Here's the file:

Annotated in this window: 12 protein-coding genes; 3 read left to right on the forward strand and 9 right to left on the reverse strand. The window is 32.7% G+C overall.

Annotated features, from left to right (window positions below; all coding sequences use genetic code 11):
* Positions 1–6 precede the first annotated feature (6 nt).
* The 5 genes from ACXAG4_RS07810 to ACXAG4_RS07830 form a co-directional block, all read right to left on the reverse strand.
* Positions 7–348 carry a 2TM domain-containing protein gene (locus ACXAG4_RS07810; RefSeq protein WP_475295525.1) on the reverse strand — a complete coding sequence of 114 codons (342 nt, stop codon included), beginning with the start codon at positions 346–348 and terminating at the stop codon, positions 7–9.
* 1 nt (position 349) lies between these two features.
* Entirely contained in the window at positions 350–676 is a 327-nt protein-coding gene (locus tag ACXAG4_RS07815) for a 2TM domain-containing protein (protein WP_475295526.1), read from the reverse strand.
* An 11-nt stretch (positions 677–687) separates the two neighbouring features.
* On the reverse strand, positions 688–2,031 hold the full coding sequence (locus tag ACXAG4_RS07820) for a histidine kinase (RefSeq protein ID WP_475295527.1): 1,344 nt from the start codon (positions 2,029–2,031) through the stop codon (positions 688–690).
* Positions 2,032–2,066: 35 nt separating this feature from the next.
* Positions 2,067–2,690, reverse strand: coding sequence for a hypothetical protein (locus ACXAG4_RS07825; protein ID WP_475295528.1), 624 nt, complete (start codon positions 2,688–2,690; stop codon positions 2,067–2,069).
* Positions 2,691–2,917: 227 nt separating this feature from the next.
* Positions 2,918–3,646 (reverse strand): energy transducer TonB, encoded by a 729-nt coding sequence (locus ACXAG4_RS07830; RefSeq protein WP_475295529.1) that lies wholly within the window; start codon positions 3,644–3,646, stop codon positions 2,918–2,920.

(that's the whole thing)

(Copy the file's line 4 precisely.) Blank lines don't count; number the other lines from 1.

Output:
* The 5 genes from ACXAG4_RS07810 to ACXAG4_RS07830 form a co-directional block, all read right to left on the reverse strand.